Making the payment is not the part of the customer experience that consumers want a digital wallet (whatever that might be) to improve. The mobile moments of opportunity–to improve the customer experience, to add new levels of convenience to the customer experience, to help consumers make better/smarter decisions about how they manage and spend their money–occur before and after the payment.
If you have an impulse purchase problem, the Amazon Fire Phone is not the phone for you. If you need help managing your financial life, don’t think that Amazon–through it’s amazing ability to gather, store, analyze, and deploy data–is going to help you anytime soon. The Fire Phone presents a threat and two opportunities to banks.
A well-known research firm recently claimed that within two years, 25% of the top 50 global banks may launch app stores to enhance customer service and make innovative banking applications easier for customers to find, and that the practice would “snowball” to other FIs. I disagree–read why.
Exactly how digital (or not) are banks? Urban Airship released the results of a study that might help provide some answers. UA’s findings suggest that, relative to other industries, financial services companies might not be as backwards as some folks want to make them out to be.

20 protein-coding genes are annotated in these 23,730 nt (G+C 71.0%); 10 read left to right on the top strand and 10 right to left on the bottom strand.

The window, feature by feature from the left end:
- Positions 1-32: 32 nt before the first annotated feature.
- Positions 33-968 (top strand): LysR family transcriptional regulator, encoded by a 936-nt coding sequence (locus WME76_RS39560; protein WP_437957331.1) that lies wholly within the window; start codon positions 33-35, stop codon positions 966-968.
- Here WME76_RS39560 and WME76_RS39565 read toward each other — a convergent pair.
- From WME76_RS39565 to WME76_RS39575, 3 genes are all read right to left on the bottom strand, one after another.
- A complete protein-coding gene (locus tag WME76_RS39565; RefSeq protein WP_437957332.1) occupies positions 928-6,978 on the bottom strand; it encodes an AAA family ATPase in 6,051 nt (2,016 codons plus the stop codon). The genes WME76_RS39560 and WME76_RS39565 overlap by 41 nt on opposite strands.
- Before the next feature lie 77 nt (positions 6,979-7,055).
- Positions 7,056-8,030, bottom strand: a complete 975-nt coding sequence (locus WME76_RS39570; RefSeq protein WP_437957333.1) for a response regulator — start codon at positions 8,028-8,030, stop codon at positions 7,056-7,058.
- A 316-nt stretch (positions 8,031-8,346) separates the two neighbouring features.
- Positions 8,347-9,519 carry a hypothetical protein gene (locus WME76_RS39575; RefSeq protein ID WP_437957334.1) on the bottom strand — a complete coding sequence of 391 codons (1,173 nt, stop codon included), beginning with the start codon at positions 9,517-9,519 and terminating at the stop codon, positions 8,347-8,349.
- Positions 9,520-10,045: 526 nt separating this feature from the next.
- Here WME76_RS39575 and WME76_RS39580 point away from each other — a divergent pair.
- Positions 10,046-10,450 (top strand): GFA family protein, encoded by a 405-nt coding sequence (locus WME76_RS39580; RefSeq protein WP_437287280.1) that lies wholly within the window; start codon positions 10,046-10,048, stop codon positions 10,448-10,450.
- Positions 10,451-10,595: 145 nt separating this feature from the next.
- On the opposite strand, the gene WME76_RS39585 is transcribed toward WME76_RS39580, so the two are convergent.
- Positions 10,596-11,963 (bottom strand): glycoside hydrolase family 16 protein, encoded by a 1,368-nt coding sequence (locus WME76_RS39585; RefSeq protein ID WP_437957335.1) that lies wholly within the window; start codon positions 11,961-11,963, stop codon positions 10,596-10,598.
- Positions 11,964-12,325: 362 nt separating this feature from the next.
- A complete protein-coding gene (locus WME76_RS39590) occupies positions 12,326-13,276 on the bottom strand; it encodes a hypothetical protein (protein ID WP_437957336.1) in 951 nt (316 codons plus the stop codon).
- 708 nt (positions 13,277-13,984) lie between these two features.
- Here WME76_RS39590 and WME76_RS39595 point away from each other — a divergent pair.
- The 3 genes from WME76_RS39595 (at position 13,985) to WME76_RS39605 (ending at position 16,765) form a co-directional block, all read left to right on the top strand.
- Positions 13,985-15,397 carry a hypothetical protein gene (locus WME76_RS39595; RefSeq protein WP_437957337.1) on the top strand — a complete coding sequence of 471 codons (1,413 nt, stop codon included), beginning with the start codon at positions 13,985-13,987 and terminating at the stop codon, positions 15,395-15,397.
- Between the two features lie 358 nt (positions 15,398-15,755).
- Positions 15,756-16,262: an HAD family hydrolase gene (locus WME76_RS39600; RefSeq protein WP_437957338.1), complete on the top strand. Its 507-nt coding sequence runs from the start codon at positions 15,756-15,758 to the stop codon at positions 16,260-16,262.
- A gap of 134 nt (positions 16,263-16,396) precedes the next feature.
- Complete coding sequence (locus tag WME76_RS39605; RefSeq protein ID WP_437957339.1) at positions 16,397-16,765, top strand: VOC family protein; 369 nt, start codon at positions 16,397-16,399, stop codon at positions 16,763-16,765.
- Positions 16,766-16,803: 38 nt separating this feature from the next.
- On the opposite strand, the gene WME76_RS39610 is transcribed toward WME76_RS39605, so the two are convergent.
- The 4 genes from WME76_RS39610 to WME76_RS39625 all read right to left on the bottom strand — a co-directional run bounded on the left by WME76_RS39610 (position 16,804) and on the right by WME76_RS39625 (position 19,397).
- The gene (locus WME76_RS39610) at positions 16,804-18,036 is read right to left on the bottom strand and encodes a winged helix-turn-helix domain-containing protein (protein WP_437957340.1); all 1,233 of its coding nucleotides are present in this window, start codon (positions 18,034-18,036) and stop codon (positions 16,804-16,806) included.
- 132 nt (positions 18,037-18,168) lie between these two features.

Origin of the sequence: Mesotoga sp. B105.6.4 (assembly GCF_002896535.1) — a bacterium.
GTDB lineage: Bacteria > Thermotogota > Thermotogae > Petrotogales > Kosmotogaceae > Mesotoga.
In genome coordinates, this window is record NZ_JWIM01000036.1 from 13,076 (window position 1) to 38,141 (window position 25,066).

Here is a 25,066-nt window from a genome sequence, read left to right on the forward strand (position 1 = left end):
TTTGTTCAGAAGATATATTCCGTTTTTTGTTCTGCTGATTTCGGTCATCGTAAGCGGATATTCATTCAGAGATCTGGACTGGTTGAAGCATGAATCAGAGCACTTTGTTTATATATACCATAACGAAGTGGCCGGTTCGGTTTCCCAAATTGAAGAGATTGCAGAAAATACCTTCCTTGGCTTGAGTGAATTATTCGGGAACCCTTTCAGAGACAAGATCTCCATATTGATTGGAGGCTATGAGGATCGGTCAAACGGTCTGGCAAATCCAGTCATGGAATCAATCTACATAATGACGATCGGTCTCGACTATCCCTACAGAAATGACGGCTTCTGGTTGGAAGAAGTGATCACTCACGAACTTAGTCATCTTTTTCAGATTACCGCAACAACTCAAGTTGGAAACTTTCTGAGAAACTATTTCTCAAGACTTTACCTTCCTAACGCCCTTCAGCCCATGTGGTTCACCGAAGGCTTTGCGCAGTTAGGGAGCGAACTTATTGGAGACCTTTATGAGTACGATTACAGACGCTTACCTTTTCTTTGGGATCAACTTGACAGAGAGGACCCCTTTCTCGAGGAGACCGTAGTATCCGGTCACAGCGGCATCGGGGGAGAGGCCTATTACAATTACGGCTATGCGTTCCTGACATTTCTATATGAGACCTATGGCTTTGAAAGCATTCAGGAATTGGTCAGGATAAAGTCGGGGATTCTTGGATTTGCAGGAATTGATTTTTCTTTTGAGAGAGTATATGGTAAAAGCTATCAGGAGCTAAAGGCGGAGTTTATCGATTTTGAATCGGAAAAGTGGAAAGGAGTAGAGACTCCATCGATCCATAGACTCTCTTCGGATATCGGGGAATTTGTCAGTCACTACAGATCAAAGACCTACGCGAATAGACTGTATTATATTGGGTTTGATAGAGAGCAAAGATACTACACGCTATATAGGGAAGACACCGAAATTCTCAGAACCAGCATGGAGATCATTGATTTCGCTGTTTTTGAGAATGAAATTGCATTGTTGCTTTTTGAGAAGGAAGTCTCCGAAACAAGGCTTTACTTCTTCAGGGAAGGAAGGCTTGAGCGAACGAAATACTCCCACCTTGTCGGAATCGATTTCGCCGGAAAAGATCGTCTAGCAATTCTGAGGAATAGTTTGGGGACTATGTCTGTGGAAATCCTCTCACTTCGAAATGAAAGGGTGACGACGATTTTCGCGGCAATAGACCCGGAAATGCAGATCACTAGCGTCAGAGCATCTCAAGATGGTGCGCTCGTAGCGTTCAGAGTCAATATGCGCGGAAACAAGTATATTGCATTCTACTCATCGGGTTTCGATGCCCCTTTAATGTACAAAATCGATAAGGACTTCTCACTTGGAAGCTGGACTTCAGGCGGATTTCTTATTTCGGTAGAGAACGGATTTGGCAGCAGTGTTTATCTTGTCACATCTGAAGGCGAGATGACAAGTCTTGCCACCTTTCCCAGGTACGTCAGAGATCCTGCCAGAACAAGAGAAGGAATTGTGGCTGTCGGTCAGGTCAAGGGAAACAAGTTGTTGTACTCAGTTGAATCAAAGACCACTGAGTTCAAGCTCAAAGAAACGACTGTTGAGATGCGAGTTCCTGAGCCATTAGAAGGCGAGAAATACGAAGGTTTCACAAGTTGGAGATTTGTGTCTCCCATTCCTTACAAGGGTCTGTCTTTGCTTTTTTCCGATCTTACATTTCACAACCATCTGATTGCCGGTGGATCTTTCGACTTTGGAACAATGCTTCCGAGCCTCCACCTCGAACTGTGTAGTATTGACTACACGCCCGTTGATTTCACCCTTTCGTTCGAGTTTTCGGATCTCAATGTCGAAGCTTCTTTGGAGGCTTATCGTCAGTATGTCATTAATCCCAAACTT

Selling out to a big bank for $117 million doesn’t exactly strike me as qualifying as a banking industry disruptor. BBVA, however, was not simply paying ~$1200 per customer to acquire Simple’s customers. BBVA paid for a brand that it would need years to build itself.
Device shouldn’t be the only factor determining what constitutes a mobile payment. Location matters. As long as the numbers being reported include home-based, web-based purchases, I remain skeptical that mobile payment statistics really capture the shift in behavior.
There’s a new type of marketing that’s beginning to gain traction: Activity-Based Marketing, or marketing within the context of an activity being performed by a customer or prospect. It’s key to creating and capitalizing on the new mobile moments of opportunity.
I got this from a CNBC article on bank branches: “Mobile transactions are easier for customers and cheaper for banks to service, according to Diebold, a company which specializes in ATM and branch transaction services. In the company’s 2010 investor presentation, it estimated a $4.25 per transaction expense at a bank branch versus only 8…
Why haven’t we seen large-scale, transformational change — or innovation — in financial services, despite the advent of the Internet, the Web, and more recently, mobile technologies? Because — until recently — there has been no need for the industry to change.
If I’ve learned anything about doing consumer research it’s this: You can’t ask consumers their opinions about things that they don’t know. So, feel free to publicize your research about which mobile wallets are most popular with consumers, if you want, but I’m not buying any of it. ————— comScore recently conducted a study regarding…